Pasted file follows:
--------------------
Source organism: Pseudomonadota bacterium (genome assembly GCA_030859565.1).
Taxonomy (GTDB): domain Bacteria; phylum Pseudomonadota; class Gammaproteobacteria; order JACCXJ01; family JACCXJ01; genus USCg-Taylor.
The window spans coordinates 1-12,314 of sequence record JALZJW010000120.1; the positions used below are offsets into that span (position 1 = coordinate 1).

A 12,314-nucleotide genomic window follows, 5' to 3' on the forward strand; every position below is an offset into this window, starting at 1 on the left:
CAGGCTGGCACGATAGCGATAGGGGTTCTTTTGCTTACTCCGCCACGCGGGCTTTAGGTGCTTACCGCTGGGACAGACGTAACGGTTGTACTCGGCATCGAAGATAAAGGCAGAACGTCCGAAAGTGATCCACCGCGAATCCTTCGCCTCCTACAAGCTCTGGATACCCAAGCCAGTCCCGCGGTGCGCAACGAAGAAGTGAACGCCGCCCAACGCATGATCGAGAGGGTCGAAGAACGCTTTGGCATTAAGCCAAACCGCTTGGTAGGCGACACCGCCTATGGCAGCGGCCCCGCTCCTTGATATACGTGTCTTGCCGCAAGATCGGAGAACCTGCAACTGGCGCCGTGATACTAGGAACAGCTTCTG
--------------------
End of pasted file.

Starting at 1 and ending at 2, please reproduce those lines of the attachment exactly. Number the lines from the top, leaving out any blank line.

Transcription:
Source organism: Pseudomonadota bacterium (genome assembly GCA_030859565.1).
Taxonomy (GTDB): domain Bacteria; phylum Pseudomonadota; class Gammaproteobacteria; order JACCXJ01; family JACCXJ01; genus USCg-Taylor.